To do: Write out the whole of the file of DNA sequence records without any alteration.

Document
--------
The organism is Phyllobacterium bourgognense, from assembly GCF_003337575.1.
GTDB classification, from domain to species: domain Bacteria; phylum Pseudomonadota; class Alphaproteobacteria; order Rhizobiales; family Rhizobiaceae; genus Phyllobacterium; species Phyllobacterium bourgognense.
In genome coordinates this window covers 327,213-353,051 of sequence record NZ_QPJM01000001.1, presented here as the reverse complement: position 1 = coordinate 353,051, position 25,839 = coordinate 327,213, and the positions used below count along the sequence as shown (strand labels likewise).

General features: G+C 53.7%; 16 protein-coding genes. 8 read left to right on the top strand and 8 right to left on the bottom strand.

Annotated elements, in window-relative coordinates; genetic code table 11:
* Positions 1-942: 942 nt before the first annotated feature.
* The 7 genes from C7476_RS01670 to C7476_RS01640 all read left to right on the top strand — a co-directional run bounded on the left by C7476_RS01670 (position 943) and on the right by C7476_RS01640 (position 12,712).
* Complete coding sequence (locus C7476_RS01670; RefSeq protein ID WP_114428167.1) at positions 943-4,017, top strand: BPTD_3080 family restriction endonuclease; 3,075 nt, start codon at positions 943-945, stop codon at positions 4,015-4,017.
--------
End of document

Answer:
The organism is Phyllobacterium bourgognense, from assembly GCF_003337575.1.
GTDB classification, from domain to species: domain Bacteria; phylum Pseudomonadota; class Alphaproteobacteria; order Rhizobiales; family Rhizobiaceae; genus Phyllobacterium; species Phyllobacterium bourgognense.
In genome coordinates this window covers 327,213-353,051 of sequence record NZ_QPJM01000001.1, presented here as the reverse complement: position 1 = coordinate 353,051, position 25,839 = coordinate 327,213, and the positions used below count along the sequence as shown (strand labels likewise).

General features: G+C 53.7%; 16 protein-coding genes. 8 read left to right on the top strand and 8 right to left on the bottom strand.

Annotated elements, in window-relative coordinates; genetic code table 11:
* Positions 1-942: 942 nt before the first annotated feature.
* The 7 genes from C7476_RS01670 to C7476_RS01640 all read left to right on the top strand — a co-directional run bounded on the left by C7476_RS01670 (position 943) and on the right by C7476_RS01640 (position 12,712).
* Complete coding sequence (locus C7476_RS01670; RefSeq protein ID WP_114428167.1) at positions 943-4,017, top strand: BPTD_3080 family restriction endonuclease; 3,075 nt, start codon at positions 943-945, stop codon at positions 4,015-4,017.